Submuscular or sub glandular with breast augmentation surgery?

Thank you for the question. Based on your photographs, I think that you are starting at a good place and should have a very nice outcome with breast augmentation surgery.  
Ultimately, careful communication of your goals (in my practice I prefer the use of goal pictures, direct examination/communication in front of a full-length mirror, in bra sizers, and computer imaging) as well as careful measurements (dimensional planning) will be critical.
There are pros and cons to the placement of breast implants in the “sub muscular” position versus the "sub glandular position”.    I will try to outline some of the differences here;  you may find the attached link helpful as well. I think it is in the best interests of most patients seeking breast augmentation surgery to have implants placed in the “dual plane” or sub muscular position.  This positioning allows for more complete coverage of the breast implants leading to generally more natural feel/look  of the implants in the long-term. This position will also decrease the potential for rippling and/or palpability  of the implants (which may increase with time, weight loss, and/or post-pregnancy changes). The submuscular positioning  also tends to interfere with mammography less so than breast implants in the sub glandular position. The incidence of breast implant encapsulation (capsular  contraction)  is also decreased with implants placed in the sub muscular position.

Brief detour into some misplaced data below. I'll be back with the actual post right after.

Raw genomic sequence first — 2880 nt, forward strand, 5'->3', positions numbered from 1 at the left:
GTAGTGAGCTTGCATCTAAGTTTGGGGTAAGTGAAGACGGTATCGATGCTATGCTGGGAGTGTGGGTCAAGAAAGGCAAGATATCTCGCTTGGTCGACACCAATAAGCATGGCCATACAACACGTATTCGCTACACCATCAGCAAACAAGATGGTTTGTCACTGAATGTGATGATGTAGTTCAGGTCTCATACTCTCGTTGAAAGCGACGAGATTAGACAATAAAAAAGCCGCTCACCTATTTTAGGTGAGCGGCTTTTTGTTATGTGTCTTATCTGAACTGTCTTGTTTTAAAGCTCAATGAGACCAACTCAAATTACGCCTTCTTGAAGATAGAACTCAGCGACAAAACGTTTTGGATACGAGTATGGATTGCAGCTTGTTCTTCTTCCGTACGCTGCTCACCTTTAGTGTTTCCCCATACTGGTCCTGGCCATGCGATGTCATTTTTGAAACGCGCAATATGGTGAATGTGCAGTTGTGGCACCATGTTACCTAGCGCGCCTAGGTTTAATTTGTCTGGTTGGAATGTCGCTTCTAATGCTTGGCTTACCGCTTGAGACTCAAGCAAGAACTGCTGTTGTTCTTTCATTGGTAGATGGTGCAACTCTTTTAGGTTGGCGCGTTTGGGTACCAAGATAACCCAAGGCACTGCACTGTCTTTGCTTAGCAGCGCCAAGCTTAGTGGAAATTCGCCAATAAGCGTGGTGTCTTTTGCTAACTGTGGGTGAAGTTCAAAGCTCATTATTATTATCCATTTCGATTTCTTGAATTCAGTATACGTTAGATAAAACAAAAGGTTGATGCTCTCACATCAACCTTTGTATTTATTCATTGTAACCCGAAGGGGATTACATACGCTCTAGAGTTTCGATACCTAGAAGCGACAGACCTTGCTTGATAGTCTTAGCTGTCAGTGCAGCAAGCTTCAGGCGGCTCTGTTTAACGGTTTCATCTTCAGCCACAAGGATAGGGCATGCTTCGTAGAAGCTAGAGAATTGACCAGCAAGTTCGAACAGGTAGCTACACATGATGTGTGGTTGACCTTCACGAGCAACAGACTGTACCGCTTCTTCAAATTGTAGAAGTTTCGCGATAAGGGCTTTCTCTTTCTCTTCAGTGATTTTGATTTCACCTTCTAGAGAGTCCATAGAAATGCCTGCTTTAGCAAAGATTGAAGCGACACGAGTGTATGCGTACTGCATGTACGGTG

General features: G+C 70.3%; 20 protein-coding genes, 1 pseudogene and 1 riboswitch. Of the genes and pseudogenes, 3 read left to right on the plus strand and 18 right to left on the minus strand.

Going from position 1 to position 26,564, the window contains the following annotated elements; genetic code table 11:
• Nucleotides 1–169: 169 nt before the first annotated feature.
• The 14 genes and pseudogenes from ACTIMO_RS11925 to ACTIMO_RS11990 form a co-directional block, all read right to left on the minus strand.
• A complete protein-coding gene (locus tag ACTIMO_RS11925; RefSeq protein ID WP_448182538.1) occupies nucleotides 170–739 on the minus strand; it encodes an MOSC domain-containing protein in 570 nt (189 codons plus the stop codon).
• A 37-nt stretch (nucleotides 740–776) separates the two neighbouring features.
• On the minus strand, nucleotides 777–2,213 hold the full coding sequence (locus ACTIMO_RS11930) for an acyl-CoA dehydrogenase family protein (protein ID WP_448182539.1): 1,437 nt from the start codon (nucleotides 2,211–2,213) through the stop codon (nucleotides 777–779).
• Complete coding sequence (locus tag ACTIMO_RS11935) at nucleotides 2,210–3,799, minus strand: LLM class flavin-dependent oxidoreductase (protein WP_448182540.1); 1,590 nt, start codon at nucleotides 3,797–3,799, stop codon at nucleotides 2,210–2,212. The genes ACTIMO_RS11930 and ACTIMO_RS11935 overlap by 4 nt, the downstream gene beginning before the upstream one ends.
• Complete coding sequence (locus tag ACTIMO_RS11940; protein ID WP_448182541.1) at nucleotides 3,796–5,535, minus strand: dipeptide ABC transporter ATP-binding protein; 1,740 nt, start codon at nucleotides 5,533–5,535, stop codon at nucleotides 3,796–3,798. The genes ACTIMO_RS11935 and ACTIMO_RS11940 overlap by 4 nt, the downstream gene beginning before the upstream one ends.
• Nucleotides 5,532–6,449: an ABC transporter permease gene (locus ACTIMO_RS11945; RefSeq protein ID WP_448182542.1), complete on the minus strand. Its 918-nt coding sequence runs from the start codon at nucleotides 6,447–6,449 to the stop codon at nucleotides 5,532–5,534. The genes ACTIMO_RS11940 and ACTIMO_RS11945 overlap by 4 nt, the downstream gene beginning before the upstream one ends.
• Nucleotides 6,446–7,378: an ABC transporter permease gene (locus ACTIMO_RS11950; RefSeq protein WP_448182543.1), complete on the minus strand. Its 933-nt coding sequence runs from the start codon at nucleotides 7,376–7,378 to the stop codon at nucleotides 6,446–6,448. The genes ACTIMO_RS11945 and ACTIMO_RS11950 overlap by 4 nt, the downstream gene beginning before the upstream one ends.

On the other hand,  sub glandular breast implant positioning does not have the potential downside of “animation deformity” ( movement/ distortion of the breast implants  seen with flexion of the  pectoralis major muscle)  they can be seen with breast implants placed in these sub muscular position.   
Best wishes with your upcoming surgery.

Are subglandular implants a bad idea? Should I get 325 cc high profile placed subglandularly or submuscularly

There are two choices for breast
implant placement: sub-glandular (under the breast tissue and in front of the
chest muscle – the pectoralis muscle) or sub-muscular (under or partially under
the chest muscle). The best location depends on many factors including: tissue
thickness, weight, desired outcome, and individual anatomy. Each position has
advantages and disadvantages: Subglandular implant benefits:
  • A shorter recovery time.
  • Less discomfort initially.
  • No distortion of the breast when the pectoralis muscle flexes.
  • Mild preoperative sagging can be improved, especially if no breast lifting procedure is performed.
  • Easier surgical procedure.
  • Larger implants can be placed.
 Subglandular
implant disadvantages:
  • The implant may be more visible.
  • More visible rippling, especially in patients with a small amount of natural breast tissue.
  • Generally, saline implants do not produce a good result in front of the muscle.
  • Higher incidence of capsular contraction.
  • “Bottoming out” in some patients.
  • Some radiologists have more problems reading a mammogram with an implant in front of the muscle.
 Submuscular implant benefits:
  • Usually results in a better appearance for naturally small breasted women
  • Less tendency for seeing ripples of the implant.
  • A more natural feel to the breast especially in slender women who don’t have much of their own breast tissue.
  • Less interference with mammograms, although most radiologists take additional views no matter where the implants are placed.
  • Lower rate of capsular contraction.